NOTHING BUT GINGERBREAD LEFT
by Henry Kuttner
Strohhütten-Hälfte The only way to make people believe this story is to write it in German. And there's no point in doing that, for the German-speaking world is already starting to worry about gingerbread left.
I speak figuratively. It's Strohhütten-Hälfte safer. Very likely Rutherford, whose interests are equally divided between semantics and Basin Street, could create an English equivalent of gingerbread left, God forbid. As it is, the song, with its reductio ad absurdum of rhythm and sense, is meaningless in translation. Try translating Jabberwocky into German. So what?
The song, as Rutherford wrote it in German, had nothing to do with gingerbread, but, since the original is obviously unavailable, I'm Strohhütten-Hälfte substituting the closest thing to it that exists in English. It's lacking in that certain compelling perfection on which Rutherford worked for months, but it'll give you an idea.
We'll start, I suppose, with the night Rutherford threw a shoe at his son. He had reason. Phil Rutherford was in charge of semantics at the University, and Strohhütten-Hälfte he was battling a hangover and trying to correct papers at the same time. Doppelstrohhüttenhälfte Physical disabilities had kept him out of the army, and he was brooding over that, wondering if he should gulp some more Sherman units of thiamin, and hating his students. The papers they had handed in were no good. For the most part, they smelled. Rutherford had an almost illicit love for words, and it distressed him to see them kicked around thus. As Humpty Dumpty had said, the question was which was to be the master.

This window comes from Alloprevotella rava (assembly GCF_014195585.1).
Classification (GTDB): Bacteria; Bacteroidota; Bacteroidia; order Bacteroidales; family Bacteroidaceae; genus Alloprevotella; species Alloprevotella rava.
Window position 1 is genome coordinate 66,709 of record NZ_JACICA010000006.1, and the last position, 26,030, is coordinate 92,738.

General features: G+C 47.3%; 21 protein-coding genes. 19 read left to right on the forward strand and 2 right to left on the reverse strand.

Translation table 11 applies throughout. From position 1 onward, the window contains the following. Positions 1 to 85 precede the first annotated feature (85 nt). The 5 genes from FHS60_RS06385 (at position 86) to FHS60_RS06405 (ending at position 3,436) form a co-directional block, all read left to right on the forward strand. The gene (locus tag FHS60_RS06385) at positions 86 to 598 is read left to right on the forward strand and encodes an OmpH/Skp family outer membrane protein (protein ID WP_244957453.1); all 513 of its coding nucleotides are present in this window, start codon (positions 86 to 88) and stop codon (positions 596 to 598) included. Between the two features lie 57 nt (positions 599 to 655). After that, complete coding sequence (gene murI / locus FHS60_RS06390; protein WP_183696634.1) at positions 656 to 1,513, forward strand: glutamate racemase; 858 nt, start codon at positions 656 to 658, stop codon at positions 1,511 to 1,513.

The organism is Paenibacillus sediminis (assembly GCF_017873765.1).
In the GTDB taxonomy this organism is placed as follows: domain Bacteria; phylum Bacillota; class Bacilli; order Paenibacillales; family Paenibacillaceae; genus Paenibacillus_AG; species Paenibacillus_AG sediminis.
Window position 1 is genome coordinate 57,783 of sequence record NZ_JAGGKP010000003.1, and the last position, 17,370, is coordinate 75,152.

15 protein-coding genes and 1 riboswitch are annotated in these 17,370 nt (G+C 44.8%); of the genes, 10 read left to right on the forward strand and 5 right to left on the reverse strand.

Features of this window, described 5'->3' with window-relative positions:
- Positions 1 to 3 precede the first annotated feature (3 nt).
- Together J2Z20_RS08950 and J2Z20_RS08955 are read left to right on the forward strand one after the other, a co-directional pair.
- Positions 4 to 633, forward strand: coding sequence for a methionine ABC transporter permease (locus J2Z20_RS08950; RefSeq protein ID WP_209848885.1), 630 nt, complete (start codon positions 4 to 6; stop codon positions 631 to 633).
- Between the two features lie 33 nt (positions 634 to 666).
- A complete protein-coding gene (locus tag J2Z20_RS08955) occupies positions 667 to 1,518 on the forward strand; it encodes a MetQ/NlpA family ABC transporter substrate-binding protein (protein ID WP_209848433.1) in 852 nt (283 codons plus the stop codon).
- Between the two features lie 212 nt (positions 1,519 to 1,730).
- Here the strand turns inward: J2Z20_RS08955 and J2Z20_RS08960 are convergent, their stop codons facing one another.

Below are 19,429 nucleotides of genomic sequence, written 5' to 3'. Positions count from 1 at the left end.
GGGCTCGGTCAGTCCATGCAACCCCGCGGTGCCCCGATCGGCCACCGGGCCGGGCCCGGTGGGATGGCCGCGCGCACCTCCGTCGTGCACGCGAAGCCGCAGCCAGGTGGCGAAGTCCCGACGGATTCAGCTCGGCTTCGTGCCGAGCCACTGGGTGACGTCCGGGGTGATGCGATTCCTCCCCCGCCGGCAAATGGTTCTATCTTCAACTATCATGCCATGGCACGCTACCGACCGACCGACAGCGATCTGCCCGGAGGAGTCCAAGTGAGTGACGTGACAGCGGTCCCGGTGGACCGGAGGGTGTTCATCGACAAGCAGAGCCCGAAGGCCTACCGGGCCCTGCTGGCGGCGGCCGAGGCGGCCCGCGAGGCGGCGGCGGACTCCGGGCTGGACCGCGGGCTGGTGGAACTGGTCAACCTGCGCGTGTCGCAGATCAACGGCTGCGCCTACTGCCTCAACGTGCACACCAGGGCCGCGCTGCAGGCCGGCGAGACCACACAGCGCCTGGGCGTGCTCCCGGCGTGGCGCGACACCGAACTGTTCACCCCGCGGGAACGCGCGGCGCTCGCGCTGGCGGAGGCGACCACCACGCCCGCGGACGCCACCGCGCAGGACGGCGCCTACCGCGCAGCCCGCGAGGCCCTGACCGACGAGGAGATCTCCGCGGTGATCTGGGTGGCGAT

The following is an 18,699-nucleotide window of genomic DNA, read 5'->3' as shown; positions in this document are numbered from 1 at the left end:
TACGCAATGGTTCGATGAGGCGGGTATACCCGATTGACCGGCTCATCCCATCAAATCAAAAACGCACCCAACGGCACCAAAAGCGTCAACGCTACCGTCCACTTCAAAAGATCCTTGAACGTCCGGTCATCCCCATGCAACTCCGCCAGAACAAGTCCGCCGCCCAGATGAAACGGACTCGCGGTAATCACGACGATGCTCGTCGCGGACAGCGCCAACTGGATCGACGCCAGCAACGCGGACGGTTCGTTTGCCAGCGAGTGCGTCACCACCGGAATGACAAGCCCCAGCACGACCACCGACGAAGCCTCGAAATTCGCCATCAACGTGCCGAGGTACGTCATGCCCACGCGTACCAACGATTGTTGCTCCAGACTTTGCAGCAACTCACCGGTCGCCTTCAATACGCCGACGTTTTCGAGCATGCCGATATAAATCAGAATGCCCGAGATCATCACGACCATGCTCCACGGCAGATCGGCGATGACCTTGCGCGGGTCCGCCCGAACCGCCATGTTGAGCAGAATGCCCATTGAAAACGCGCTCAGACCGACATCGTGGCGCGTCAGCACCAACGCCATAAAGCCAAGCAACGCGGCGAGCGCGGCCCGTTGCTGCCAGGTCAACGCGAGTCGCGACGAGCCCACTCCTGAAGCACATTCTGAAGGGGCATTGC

Hälfte einer Doppelhausstrohhütte
Usually it wasn't the students. Doppelhausstrohhütte Jerry O'Brien had a good paper, though, and Rutherford went over it carefully, pencil in hand. The radio in the living room didn't bother him; the door was closed, anyhow. But, abruptly, the radio stopped.
"Hi," said Rutherford's thirteen-year-old son, poking his untidy head across the threshold. There was an ink smudge on the end of the youth's nose. "Hi, pop. Finished my homework. Can I go to the show?"
"It's too late," Rutherford said, glancing at his wrist watch. "Sorry. But you've an early class tomorrow."
"Nom d'un plume," Bill murmured. He was discovering French.
"Out. I've got work to do. Go listen to the radio."
"They make with corn tonight. Oh, well-" Bill retreated, leaving the door ajar. From the other room came confused, muffled sounds. Rutherford returned to his work
He became aware, presently, that Bill was repeating a monotonous, rhythmic string of phrases. Automatically Rutherford caught himself listening, straining to catch the words. When he did, they were meaningless-the familiar catch phrases of kids.
"Ibbety zibbety zibbety zam-"
It occurred to Rutherford that he had been hearing this for some time, the mystic doggerel formula for choosing sides-"and out goes you!" One of those things that stick in your mind rather irritatingly.
"Ibbety zibbety-" Bill kept chanting it in an absent-minded monotone, and Rutherford got up to close the door. It didn't quite stop. He could still hear just enough of the rhythmic noises to start his mind moving in a similar rhythm. Ibbety zibbety-the hell with it.
After a while Rutherford discovered that his lips were moving silently, and he shoved the papers back on his desk, muttering darkly. He was tired, that was it. And correcting exams required concentration. He was glad when the bell rang.
It was Jerry O'Brien, his honor student. Jerry was a tall, thin, dark boy with a passion for the same low-down music that attracted Rutherford. Now he came in grinning.
"Hi, prof," he greeted the older man. "I'm in. Just got my papers today."
"SwelL Sit down and tell me."